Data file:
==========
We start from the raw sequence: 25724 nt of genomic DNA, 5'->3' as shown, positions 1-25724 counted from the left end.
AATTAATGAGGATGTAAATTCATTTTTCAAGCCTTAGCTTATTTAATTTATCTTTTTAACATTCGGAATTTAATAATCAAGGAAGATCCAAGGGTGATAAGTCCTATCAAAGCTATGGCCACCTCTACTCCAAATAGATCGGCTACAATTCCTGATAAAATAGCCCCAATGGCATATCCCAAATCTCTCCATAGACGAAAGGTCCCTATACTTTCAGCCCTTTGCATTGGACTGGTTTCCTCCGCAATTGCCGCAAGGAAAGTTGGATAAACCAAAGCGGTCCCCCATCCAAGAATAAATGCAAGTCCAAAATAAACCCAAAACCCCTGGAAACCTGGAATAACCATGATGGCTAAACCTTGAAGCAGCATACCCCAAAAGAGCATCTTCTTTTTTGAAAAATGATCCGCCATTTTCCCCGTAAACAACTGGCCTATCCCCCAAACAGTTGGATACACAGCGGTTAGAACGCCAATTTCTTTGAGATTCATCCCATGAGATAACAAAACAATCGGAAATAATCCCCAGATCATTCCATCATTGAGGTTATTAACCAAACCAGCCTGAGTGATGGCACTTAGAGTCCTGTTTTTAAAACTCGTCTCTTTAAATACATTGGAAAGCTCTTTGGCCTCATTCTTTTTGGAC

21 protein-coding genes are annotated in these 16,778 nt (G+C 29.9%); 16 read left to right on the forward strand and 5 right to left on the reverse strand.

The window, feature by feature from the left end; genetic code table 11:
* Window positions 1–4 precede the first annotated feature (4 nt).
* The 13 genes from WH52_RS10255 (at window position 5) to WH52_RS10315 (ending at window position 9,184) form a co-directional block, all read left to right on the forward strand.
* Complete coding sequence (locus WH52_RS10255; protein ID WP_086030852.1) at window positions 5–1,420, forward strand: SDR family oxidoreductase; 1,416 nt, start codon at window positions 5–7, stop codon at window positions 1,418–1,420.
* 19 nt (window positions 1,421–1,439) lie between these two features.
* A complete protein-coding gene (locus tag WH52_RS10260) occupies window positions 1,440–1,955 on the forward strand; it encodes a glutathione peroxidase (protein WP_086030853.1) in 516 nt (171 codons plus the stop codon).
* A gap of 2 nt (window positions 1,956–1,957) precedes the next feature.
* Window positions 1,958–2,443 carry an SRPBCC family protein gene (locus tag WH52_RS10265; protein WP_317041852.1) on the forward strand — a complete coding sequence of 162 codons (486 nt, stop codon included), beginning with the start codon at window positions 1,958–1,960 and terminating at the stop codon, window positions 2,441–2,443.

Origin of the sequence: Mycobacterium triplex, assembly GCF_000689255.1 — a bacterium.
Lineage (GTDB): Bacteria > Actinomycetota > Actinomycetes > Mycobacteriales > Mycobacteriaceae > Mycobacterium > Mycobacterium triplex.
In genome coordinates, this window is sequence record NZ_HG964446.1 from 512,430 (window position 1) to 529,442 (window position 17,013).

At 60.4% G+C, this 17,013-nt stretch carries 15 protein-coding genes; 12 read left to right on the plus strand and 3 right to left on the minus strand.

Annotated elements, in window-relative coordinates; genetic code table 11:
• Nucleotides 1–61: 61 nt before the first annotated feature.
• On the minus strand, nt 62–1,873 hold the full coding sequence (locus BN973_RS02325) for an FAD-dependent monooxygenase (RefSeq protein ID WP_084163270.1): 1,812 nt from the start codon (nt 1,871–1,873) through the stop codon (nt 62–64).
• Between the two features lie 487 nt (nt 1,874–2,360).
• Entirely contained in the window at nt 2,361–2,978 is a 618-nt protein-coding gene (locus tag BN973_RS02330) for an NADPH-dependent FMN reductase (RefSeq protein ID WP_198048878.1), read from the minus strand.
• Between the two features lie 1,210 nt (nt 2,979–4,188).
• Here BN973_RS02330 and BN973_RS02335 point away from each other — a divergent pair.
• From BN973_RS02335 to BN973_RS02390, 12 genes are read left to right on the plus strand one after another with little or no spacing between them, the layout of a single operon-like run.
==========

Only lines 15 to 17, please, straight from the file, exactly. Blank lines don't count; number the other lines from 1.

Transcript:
At 60.4% G+C, this 17,013-nt stretch carries 15 protein-coding genes; 12 read left to right on the plus strand and 3 right to left on the minus strand.

Annotated elements, in window-relative coordinates; genetic code table 11:
• Nucleotides 1–61: 61 nt before the first annotated feature.